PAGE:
Message 2 of 5
Established Member

Re: Best way to approach CC to settle for 50-60% of total?

  Well, the positive aspect of this is that you have cash on hand to deal with it immediately.  The negative aspect is that there are no gurantees.
  You are right.  Settlement companies take a huge cut in the end.  And if you have to get on a payment plan with them, they will never work.  They won't tell you this but it's true.  You just don' t have enough time, after you include their fees, to get anything done, paying what you can afford.  My belief is that they shouldn't be in business.
  It won't hurt to send them an offer yourself and cut out the middle man.  Be nice about it and non-threatening.
  Tried to settle a Discover card once with their attorneys.  Forget about that.  No deal.  Within a few months they moved to sue us and take us to court.  Wife got a judgement against her and now she's paying back the full amount at 9% simple interest, plus their attorney fees they tacked on to the balance.  Not every place is willing to negotiate.
   Make your first offer low.  Like 25% and go from there.  If you let them know you have 50-60% on hand, they'll want 80%.   Maybe try 25% up front and tell them you'll do a payment plan to pay another 25% over 6 months.  This only works if it's went to collections.  If it's still with the ccc it won't happen.
  At the end of the year, you'll need to fill out a form 982 for the IRS if it works.  Whatever amount of debt they forgive you is classified as "income", even if they just eliminate fees and interest.  You'll get a 1099-C in the mail.  Just be ready for it.  If your assets greatly exceed your liabilities, the form may not work for you and you get screwed paying a lot of taxes on BS.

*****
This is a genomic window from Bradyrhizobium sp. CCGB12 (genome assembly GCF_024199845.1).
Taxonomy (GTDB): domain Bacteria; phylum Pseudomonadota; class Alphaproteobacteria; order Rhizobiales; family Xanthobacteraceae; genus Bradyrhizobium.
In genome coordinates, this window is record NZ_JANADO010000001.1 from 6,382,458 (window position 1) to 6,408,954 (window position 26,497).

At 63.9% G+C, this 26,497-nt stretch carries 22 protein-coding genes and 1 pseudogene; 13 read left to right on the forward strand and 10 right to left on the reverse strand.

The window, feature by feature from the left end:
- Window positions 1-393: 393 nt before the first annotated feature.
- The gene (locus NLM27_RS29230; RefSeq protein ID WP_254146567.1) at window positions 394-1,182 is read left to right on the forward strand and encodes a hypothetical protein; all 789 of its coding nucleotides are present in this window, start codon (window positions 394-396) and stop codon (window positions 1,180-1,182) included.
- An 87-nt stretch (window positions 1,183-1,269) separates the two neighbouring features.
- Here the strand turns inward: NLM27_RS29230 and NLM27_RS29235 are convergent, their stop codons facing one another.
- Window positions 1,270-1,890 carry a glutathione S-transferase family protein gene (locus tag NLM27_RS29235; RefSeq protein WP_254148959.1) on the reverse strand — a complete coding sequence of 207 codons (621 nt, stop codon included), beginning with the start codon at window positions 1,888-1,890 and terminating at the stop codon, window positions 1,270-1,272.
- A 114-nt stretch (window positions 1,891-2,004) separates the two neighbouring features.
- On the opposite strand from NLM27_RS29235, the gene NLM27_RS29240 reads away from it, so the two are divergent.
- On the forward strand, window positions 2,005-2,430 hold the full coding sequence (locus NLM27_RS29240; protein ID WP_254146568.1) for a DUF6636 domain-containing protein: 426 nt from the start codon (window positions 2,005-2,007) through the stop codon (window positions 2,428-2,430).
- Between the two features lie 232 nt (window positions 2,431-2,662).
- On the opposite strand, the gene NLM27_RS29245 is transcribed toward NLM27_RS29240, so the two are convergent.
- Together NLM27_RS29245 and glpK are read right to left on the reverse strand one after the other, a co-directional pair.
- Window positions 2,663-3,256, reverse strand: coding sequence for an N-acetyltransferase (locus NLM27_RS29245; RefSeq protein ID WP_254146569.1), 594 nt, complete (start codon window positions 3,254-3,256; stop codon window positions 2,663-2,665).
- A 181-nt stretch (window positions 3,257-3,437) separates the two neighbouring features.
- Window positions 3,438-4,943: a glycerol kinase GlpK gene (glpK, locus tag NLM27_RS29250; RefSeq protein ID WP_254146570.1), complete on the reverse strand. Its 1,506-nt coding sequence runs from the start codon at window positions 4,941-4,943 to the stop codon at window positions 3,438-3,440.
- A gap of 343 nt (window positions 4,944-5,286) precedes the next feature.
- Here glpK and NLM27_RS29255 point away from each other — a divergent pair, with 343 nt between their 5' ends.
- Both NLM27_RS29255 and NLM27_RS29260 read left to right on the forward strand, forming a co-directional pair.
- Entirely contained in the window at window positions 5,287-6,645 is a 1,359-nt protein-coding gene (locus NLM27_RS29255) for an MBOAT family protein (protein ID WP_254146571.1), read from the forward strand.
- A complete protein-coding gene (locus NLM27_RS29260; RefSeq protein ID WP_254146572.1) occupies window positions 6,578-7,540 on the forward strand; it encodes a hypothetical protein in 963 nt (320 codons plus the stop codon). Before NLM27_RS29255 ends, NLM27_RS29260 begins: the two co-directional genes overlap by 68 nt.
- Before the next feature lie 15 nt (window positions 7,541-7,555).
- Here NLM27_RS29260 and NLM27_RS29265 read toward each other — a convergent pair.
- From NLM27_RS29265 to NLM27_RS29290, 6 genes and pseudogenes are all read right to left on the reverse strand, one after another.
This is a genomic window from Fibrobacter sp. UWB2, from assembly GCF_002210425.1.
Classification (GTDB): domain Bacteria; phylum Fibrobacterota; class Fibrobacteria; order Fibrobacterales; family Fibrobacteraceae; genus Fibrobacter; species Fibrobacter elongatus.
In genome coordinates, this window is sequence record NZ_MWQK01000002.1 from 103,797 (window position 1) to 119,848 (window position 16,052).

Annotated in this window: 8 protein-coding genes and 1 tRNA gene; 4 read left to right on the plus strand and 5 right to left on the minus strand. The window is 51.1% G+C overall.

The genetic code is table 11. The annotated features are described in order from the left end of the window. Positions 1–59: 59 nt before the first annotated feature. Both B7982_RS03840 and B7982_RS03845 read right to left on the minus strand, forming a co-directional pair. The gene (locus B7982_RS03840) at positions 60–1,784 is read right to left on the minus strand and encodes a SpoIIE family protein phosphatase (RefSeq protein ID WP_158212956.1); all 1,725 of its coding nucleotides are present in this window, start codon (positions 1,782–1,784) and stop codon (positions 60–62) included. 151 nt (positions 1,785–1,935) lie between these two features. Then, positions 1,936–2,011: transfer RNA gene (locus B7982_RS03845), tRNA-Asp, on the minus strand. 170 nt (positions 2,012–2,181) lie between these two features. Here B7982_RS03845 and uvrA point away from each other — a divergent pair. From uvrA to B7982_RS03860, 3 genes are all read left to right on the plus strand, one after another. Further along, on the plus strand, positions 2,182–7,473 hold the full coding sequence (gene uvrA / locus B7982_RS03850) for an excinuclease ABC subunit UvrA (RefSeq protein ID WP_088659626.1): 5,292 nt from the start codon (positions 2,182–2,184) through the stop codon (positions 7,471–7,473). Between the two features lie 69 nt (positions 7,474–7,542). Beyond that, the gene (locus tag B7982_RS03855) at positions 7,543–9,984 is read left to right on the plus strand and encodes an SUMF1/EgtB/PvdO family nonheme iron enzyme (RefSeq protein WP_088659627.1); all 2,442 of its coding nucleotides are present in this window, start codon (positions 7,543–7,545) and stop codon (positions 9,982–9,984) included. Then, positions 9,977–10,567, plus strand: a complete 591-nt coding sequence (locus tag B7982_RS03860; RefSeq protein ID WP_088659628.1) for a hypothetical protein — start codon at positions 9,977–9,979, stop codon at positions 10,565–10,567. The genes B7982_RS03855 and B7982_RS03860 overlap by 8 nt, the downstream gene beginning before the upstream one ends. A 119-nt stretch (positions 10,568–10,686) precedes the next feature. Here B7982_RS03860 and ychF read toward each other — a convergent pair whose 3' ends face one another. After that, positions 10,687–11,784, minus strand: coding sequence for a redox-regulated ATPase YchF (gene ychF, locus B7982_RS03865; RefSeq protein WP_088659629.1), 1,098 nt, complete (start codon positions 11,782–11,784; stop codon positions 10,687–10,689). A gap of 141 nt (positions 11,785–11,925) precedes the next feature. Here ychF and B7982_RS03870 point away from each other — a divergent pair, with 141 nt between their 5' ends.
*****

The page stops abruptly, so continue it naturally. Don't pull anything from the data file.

Good luck.
Scores from myFICO-6/08/09: TU- 668 EQU- 676 EXP-?

Scores from myFICO- 3/17/08: TU- 599 EQU- 623 EXP- 602
Message 3 of 5
Established Member

Re: Best way to approach CC to settle for 50-60% of total?

I just got off the phone with Chase. I tried the lowball method mentioned above asking for 35%, but they came back at 50% off to settle. I can do the 50% as stated in my title.
The only thing is the want me to commit to the 50% today in order to release a letter to me stating basically that I pay 50% of the balance within 10 days to close account as paid in full. They also said they will then report an r5 to the CRA where an R1 is perfect and a R9 is bad.
Ok, do I now want to send a PFD letter to Chase asking to pay this amount since it was there own offer? If the PFD is accepted would that give me an R1? What if the PFD is denied? Also, I've never heard the R codes before.
Please advise on my next step.

Message 4 of 5
Established Member

Re: Best way to approach CC to settle for 50-60% of total?

Any input/comments on my next move?
1.  Pay the 50% settlement proposed now? Afterwards try to GW them to remove past baddies?
2.  Try to GW or PFD Chase now to see if they'll take the settlement and delete my baddies?
The only reason this seems good to me is that I'll have no CC balances after this, and then I can start rebuilding my credit through better utilization. I know this settlement will hurt short term, but is there any other option looking long term?
Message 5 of 5